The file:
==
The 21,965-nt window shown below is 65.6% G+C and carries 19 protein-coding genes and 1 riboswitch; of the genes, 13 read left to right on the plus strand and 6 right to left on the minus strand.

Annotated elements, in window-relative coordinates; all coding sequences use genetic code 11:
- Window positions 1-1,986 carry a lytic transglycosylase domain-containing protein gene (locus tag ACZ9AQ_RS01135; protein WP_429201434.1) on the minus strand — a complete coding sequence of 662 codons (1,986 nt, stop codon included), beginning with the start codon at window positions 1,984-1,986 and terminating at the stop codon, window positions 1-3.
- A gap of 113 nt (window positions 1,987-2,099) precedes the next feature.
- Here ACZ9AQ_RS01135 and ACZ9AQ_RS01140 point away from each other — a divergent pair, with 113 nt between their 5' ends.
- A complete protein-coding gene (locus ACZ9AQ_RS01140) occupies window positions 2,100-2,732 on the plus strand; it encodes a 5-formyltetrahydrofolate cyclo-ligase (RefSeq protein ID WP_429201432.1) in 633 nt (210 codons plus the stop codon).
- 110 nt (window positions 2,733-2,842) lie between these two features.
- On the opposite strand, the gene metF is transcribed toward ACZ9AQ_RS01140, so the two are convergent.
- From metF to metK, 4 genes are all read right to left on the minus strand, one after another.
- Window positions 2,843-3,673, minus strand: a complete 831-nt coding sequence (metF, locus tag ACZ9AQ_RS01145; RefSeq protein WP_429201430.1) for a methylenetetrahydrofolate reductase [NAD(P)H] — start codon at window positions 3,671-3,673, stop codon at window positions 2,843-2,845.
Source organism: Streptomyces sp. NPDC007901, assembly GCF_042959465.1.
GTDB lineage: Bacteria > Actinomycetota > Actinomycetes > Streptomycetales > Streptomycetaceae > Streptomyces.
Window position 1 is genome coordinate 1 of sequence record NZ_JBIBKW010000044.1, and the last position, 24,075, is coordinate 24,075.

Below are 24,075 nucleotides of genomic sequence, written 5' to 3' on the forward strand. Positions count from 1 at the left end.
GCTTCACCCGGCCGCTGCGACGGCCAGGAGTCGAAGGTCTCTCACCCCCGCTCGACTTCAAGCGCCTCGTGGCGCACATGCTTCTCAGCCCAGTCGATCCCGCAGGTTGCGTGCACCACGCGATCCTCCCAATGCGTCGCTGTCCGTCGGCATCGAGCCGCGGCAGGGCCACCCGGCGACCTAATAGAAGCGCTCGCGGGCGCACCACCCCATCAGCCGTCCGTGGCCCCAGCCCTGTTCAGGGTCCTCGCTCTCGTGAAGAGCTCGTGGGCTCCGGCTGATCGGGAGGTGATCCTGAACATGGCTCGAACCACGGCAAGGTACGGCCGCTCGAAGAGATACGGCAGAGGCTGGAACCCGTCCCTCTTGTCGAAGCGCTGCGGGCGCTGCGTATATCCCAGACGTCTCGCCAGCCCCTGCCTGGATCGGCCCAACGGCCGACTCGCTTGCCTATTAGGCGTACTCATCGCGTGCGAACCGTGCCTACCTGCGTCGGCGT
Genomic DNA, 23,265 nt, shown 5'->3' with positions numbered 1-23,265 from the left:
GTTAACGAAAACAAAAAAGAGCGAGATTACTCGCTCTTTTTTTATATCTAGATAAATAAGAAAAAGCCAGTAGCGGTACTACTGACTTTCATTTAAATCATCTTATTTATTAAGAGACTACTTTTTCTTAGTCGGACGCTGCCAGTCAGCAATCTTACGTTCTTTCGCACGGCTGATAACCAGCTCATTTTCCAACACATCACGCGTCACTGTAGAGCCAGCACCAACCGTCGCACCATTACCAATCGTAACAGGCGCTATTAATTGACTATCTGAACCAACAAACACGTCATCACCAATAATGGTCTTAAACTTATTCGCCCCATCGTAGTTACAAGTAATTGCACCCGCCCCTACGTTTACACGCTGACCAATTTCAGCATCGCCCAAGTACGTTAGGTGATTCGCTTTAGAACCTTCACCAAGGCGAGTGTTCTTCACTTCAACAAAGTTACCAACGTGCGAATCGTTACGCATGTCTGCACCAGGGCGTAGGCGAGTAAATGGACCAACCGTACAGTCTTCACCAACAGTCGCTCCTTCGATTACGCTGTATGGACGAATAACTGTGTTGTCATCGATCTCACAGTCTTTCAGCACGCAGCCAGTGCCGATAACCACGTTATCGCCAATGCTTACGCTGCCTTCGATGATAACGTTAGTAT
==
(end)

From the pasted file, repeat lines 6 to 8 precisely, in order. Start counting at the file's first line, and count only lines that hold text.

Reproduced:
- A complete protein-coding gene (locus ACZ9AQ_RS01140) occupies window positions 2,100-2,732 on the plus strand; it encodes a 5-formyltetrahydrofolate cyclo-ligase (RefSeq protein ID WP_429201432.1) in 633 nt (210 codons plus the stop codon).
- 110 nt (window positions 2,733-2,842) lie between these two features.
- On the opposite strand, the gene metF is transcribed toward ACZ9AQ_RS01140, so the two are convergent.